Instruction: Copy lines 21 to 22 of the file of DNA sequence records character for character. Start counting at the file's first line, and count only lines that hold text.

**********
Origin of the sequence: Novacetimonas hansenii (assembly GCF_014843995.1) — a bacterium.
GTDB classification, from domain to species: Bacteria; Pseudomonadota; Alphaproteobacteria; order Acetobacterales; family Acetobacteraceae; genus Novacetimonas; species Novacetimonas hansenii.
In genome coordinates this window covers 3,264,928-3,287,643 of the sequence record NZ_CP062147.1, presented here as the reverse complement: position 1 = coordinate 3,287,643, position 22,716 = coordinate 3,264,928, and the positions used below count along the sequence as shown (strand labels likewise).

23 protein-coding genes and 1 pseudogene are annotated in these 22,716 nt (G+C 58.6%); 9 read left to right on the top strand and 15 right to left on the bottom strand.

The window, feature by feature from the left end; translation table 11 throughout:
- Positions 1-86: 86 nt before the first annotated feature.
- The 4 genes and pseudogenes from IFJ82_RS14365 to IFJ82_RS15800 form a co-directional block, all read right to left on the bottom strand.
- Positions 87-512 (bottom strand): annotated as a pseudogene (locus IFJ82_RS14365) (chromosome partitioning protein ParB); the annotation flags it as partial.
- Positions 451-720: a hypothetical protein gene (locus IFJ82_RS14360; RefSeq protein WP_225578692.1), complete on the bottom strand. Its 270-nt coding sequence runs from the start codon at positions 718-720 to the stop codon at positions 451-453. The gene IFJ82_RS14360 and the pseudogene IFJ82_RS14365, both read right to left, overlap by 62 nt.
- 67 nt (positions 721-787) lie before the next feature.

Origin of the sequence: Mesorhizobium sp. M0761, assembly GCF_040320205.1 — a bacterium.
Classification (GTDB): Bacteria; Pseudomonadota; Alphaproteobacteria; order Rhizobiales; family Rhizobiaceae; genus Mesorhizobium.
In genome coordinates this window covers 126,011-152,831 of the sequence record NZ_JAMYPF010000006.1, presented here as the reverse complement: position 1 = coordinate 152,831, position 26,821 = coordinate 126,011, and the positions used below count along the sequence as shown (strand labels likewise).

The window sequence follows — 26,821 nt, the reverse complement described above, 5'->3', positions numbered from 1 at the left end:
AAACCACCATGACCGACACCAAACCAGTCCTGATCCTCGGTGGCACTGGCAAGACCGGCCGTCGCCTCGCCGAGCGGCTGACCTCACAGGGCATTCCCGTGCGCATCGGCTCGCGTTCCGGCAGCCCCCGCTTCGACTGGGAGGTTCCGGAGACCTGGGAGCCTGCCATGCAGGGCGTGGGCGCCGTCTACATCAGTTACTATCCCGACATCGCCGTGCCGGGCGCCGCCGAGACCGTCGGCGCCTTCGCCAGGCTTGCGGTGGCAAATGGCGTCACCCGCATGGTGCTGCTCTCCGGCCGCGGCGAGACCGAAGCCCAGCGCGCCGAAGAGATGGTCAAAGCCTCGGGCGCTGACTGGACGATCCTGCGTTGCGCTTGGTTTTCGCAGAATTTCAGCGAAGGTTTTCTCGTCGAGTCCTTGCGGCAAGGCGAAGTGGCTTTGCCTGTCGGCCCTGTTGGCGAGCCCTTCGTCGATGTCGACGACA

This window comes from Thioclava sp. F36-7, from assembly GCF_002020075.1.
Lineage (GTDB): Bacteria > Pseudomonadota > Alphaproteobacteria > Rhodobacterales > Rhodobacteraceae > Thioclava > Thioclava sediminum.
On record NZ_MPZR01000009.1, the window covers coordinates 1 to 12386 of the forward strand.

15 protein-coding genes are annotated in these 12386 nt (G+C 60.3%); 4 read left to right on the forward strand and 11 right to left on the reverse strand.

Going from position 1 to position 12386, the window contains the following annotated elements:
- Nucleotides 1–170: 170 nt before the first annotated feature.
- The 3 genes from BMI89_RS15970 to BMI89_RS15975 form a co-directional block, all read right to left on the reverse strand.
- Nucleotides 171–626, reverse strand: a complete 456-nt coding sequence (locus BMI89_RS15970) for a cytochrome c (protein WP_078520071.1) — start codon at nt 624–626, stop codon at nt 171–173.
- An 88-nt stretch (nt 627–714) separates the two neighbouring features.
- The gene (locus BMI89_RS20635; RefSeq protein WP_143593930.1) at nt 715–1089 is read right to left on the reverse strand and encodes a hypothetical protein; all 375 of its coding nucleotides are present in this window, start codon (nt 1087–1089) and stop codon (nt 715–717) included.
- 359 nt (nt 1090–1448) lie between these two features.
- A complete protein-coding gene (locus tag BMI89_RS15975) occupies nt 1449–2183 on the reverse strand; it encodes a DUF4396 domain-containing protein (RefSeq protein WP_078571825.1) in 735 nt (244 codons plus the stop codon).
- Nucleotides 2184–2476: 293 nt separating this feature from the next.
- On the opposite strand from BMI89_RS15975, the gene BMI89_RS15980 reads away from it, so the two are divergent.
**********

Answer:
- Nucleotides 1–170: 170 nt before the first annotated feature.
- The 3 genes from BMI89_RS15970 to BMI89_RS15975 form a co-directional block, all read right to left on the reverse strand.